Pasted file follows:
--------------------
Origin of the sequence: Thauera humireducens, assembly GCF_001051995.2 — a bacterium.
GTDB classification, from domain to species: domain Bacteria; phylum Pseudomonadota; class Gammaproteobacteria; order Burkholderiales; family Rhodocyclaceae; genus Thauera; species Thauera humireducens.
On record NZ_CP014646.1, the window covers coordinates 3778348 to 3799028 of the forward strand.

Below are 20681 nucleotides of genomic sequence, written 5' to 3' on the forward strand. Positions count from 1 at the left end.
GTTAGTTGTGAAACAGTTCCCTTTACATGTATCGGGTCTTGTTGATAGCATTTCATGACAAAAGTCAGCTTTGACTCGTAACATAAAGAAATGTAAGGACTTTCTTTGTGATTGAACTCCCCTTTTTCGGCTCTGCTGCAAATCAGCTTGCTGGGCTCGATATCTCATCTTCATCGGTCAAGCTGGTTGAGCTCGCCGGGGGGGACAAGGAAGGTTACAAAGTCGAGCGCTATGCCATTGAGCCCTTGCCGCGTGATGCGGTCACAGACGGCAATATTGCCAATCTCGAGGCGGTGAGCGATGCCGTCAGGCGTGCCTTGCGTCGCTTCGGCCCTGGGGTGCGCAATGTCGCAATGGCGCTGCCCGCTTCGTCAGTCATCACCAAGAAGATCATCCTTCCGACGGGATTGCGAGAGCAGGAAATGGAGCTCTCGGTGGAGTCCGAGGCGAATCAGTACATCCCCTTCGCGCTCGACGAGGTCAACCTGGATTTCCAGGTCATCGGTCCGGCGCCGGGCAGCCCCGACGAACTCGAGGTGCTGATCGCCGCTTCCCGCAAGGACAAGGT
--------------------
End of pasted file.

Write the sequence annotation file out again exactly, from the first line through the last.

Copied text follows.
Origin of the sequence: Thauera humireducens, assembly GCF_001051995.2 — a bacterium.
GTDB classification, from domain to species: domain Bacteria; phylum Pseudomonadota; class Gammaproteobacteria; order Burkholderiales; family Rhodocyclaceae; genus Thauera; species Thauera humireducens.
On record NZ_CP014646.1, the window covers coordinates 3778348 to 3799028 of the forward strand.

Below are 20681 nucleotides of genomic sequence, written 5' to 3' on the forward strand. Positions count from 1 at the left end.
GTTAGTTGTGAAACAGTTCCCTTTACATGTATCGGGTCTTGTTGATAGCATTTCATGACAAAAGTCAGCTTTGACTCGTAACATAAAGAAATGTAAGGACTTTCTTTGTGATTGAACTCCCCTTTTTCGGCTCTGCTGCAAATCAGCTTGCTGGGCTCGATATCTCATCTTCATCGGTCAAGCTGGTTGAGCTCGCCGGGGGGGACAAGGAAGGTTACAAAGTCGAGCGCTATGCCATTGAGCCCTTGCCGCGTGATGCGGTCACAGACGGCAATATTGCCAATCTCGAGGCGGTGAGCGATGCCGTCAGGCGTGCCTTGCGTCGCTTCGGCCCTGGGGTGCGCAATGTCGCAATGGCGCTGCCCGCTTCGTCAGTCATCACCAAGAAGATCATCCTTCCGACGGGATTGCGAGAGCAGGAAATGGAGCTCTCGGTGGAGTCCGAGGCGAATCAGTACATCCCCTTCGCGCTCGACGAGGTCAACCTGGATTTCCAGGTCATCGGTCCGGCGCCGGGCAGCCCCGACGAACTCGAGGTGCTGATCGCCGCTTCCCGCAAGGACAAGGT